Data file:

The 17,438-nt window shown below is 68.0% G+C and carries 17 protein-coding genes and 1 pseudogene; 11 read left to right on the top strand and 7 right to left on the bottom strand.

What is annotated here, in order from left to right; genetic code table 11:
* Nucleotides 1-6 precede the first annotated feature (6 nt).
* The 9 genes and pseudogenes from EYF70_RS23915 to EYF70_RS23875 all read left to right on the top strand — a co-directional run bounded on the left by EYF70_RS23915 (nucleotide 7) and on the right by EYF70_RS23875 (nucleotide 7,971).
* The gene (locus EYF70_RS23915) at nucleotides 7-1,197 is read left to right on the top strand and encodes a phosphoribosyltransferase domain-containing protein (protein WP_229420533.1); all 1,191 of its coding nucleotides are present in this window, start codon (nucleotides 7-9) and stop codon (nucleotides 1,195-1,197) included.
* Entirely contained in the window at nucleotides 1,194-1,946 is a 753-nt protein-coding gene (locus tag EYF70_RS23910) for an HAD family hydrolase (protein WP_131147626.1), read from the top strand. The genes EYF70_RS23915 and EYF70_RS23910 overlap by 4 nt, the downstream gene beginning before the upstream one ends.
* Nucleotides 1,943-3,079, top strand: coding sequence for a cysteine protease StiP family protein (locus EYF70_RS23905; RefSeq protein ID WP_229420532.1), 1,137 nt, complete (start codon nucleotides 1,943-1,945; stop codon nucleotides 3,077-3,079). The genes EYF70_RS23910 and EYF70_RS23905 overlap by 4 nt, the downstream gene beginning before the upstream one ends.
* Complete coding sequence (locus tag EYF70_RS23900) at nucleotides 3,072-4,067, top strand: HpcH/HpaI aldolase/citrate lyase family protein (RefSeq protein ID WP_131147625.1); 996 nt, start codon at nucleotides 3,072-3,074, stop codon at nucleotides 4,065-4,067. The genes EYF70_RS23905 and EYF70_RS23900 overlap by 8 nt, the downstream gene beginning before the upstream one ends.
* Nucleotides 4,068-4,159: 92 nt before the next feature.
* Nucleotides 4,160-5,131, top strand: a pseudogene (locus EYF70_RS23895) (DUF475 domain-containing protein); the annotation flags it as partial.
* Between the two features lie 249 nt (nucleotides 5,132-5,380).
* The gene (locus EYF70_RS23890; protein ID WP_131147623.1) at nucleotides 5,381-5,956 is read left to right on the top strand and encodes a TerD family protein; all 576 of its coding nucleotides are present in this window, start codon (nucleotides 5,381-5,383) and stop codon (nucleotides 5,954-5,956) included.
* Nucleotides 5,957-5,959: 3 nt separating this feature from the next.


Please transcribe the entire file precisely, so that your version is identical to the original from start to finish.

The 17,438-nt window shown below is 68.0% G+C and carries 17 protein-coding genes and 1 pseudogene; 11 read left to right on the top strand and 7 right to left on the bottom strand.

What is annotated here, in order from left to right; genetic code table 11:
* Nucleotides 1-6 precede the first annotated feature (6 nt).
* The 9 genes and pseudogenes from EYF70_RS23915 to EYF70_RS23875 all read left to right on the top strand — a co-directional run bounded on the left by EYF70_RS23915 (nucleotide 7) and on the right by EYF70_RS23875 (nucleotide 7,971).
* The gene (locus EYF70_RS23915) at nucleotides 7-1,197 is read left to right on the top strand and encodes a phosphoribosyltransferase domain-containing protein (protein WP_229420533.1); all 1,191 of its coding nucleotides are present in this window, start codon (nucleotides 7-9) and stop codon (nucleotides 1,195-1,197) included.
* Entirely contained in the window at nucleotides 1,194-1,946 is a 753-nt protein-coding gene (locus tag EYF70_RS23910) for an HAD family hydrolase (protein WP_131147626.1), read from the top strand. The genes EYF70_RS23915 and EYF70_RS23910 overlap by 4 nt, the downstream gene beginning before the upstream one ends.
* Nucleotides 1,943-3,079, top strand: coding sequence for a cysteine protease StiP family protein (locus EYF70_RS23905; RefSeq protein ID WP_229420532.1), 1,137 nt, complete (start codon nucleotides 1,943-1,945; stop codon nucleotides 3,077-3,079). The genes EYF70_RS23910 and EYF70_RS23905 overlap by 4 nt, the downstream gene beginning before the upstream one ends.
* Complete coding sequence (locus tag EYF70_RS23900) at nucleotides 3,072-4,067, top strand: HpcH/HpaI aldolase/citrate lyase family protein (RefSeq protein ID WP_131147625.1); 996 nt, start codon at nucleotides 3,072-3,074, stop codon at nucleotides 4,065-4,067. The genes EYF70_RS23905 and EYF70_RS23900 overlap by 8 nt, the downstream gene beginning before the upstream one ends.
* Nucleotides 4,068-4,159: 92 nt before the next feature.
* Nucleotides 4,160-5,131, top strand: a pseudogene (locus EYF70_RS23895) (DUF475 domain-containing protein); the annotation flags it as partial.
* Between the two features lie 249 nt (nucleotides 5,132-5,380).
* The gene (locus EYF70_RS23890; protein ID WP_131147623.1) at nucleotides 5,381-5,956 is read left to right on the top strand and encodes a TerD family protein; all 576 of its coding nucleotides are present in this window, start codon (nucleotides 5,381-5,383) and stop codon (nucleotides 5,954-5,956) included.
* Nucleotides 5,957-5,959: 3 nt separating this feature from the next.